During the initial scene in the curio shop, there's an accident with a feather (don't ask!) which leads to a trip to the local hospital, then a meeting with the hippy group. The obsession with feathers, and the boring, normal day-to-day life of Bulle Ogier's character, leads to her joining the journey to the valley, and enlightenment. From the outset, the dialogue switches between English and French, within scenes and conversations, and thankfully when required, the Blu-ray includes the French subtitles onscreen.

It's early on where one discovers the inspiration for Pink Floyd's alternate titling for their soundtrack album - the area that the protagonists in the movie aim to explore is shown on the map simply as a white space, with the legend "obscured by cloud" hinting at the unexplored and mystic nature of the land.

As their journey progresses, they come across the Papua New Guinean tribesmen and women. Their encounters with them are unintentionally amusing. The tribesmen themselves seem ill at ease, and don't appear to be taking the whole thing seriously. Some of them openly laugh at the things they are doing for the cameras! Some of the footage is pretty authentic though - some well filmed scenes of tribal traditions and dances add to the feeling that you are actually watching a National Geographic programme. One word of warning though - as with one of the included shorts on the package, there is a very unpleasant scene with pigs being slaughtered for a tribal feast.

Elsewhere, the scenes covering the communal lifestyle are for once, approached in a more realistic way than often portrayed. The film itself feels pretty drawn out, with little action getting in the way of the photography and concepts being covered.

As mentioned earlier, the main draw for Floyd fans is the music. Many will already be familiar with the soundtrack album, but anyone expecting another album's worth of material in this 105 minute film will be disappointed. Apart from the titles, you get only snippets of songs, some in the background, some on the car radio, although some of these are different versions to those on the record. So, very interesting, but not as much as you might hope to hear.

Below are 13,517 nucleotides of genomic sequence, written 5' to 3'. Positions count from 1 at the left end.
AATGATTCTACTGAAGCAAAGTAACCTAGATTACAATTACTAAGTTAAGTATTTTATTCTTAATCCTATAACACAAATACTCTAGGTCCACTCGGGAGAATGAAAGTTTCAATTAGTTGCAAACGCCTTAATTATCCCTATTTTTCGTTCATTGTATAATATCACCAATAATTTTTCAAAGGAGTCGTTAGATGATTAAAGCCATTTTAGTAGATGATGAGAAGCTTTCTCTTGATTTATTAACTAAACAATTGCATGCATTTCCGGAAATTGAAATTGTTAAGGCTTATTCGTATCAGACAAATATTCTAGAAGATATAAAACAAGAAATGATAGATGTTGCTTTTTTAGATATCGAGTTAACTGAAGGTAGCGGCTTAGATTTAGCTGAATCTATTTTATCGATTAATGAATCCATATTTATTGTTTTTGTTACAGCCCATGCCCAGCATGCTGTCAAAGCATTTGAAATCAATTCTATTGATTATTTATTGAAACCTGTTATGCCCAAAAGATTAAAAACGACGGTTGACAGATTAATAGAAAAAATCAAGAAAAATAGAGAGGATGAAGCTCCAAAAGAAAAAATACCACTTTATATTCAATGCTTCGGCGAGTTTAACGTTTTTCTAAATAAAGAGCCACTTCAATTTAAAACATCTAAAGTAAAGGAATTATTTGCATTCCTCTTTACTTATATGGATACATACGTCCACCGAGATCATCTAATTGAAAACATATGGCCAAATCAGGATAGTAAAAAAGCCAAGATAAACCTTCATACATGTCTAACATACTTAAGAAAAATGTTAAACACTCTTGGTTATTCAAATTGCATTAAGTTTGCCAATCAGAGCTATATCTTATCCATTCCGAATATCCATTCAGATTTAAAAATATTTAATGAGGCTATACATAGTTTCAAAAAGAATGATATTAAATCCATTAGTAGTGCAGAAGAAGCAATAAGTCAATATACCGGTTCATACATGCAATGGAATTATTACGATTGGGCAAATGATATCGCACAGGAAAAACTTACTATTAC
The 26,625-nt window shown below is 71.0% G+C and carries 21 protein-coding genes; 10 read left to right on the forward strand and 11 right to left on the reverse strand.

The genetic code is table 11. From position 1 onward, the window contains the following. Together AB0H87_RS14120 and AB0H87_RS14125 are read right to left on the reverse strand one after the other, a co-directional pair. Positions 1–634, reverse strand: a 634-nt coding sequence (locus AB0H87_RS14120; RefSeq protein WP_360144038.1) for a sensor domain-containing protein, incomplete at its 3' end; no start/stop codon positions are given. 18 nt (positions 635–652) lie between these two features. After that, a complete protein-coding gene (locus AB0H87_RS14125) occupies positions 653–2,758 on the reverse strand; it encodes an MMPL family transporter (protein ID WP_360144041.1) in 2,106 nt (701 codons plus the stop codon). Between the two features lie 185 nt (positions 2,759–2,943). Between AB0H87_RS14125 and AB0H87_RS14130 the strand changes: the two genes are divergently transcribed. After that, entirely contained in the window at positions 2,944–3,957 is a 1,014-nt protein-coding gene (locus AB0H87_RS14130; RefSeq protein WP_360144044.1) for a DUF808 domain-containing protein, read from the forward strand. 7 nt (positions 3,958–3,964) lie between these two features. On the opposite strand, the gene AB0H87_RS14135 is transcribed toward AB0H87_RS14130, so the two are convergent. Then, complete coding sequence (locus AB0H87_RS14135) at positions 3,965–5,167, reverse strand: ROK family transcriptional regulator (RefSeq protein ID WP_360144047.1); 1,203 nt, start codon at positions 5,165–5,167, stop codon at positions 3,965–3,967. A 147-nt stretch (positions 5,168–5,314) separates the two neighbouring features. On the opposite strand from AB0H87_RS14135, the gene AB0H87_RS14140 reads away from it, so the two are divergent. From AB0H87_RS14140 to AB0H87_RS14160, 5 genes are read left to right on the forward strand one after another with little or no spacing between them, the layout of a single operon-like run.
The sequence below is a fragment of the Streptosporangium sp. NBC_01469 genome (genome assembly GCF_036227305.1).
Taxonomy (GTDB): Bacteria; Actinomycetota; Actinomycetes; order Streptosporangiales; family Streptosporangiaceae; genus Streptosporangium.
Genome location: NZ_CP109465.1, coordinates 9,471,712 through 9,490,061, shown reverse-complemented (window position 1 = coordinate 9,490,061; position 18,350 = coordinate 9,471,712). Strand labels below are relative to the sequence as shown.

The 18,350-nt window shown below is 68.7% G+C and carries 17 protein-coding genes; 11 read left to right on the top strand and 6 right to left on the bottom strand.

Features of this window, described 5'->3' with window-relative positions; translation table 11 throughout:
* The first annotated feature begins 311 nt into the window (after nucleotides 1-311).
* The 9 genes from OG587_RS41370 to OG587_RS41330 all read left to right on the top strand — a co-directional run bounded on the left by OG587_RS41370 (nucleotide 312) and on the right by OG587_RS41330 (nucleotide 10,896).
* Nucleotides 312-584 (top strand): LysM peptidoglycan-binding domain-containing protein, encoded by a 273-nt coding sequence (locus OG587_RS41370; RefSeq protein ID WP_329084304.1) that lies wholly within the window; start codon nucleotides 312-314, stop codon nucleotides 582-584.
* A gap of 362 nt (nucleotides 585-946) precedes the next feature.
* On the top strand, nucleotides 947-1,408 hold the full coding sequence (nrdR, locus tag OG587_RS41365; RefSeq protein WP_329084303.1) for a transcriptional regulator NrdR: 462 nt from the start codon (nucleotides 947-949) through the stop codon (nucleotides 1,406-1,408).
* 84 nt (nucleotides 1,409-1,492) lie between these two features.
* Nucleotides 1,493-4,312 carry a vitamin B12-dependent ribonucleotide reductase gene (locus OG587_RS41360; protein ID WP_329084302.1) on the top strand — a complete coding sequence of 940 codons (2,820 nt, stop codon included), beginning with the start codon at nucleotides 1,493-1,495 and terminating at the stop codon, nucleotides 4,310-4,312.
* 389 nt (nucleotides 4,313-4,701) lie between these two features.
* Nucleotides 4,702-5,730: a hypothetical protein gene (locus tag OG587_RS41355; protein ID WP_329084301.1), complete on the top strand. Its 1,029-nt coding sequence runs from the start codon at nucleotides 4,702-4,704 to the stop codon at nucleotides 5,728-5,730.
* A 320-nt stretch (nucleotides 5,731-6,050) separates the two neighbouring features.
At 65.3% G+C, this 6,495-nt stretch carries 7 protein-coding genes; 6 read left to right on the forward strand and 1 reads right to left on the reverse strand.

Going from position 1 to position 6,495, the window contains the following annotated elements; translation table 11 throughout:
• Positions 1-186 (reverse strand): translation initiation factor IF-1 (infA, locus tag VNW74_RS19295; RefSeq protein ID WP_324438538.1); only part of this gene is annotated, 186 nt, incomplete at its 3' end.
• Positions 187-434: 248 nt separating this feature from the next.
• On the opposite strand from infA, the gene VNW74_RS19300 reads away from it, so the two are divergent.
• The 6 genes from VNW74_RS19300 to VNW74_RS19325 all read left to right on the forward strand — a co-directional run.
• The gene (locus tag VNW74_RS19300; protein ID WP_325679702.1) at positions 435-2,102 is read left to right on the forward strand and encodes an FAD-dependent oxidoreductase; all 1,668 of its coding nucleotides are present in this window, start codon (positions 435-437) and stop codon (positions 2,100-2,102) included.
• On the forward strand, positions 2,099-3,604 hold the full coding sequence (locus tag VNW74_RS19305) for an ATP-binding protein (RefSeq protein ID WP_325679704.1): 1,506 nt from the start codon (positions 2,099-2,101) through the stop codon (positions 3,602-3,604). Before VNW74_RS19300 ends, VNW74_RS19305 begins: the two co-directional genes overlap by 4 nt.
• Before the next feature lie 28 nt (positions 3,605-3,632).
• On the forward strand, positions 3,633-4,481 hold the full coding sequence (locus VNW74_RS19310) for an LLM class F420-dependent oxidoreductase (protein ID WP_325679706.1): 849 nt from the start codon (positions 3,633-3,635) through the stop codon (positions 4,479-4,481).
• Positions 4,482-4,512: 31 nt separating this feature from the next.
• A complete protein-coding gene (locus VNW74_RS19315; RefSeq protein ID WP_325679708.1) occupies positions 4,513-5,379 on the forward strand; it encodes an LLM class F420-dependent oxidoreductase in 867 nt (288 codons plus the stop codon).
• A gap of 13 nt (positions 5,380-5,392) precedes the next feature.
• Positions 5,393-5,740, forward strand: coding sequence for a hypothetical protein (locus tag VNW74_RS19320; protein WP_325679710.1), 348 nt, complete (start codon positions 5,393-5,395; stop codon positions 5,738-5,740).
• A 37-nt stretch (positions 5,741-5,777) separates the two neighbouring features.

It's clear to see why this film is so respected, and why it quickly became a cult classic. Certainly a different movie, it's one that is well worth viewing although it is one that undoubtably divides opinion on its worth. A great job has been done on the audio and video side of things, making this an upgrade worth making for those who may already own earlier DVD editions which suffer from using a poor master. Those able to play the Blu-ray edition will enjoy the richly detailed and vibrant picture, a major step-up from the DVD.

ORDERING DETAILS
You can order the package now from the following, saving up to 35% off the recommended retail price: Amazon.co.uk, Play.com, and Zavvi.com. You can also order it directly from www.bfi.org.uk/filmstore.

COMPETITION

With thanks to the BFI, we have one copy of this dual DVD/Blu-ray (which isn't region coded, so will work worldwide) to give away to a lucky Brain Damage visitor. To be in with a chance of winning, simply tell us:

  • When was the soundtrack album released?
  • Which album were Pink Floyd recording, which was interrupted to do this soundtrack in a fairly hectic two-week period?

This e-mail address is being protected from spam bots, you need JavaScript enabled to view it with your answers to reach us by 11:59pm on February 14th - the release date. One entry per household please, and good luck!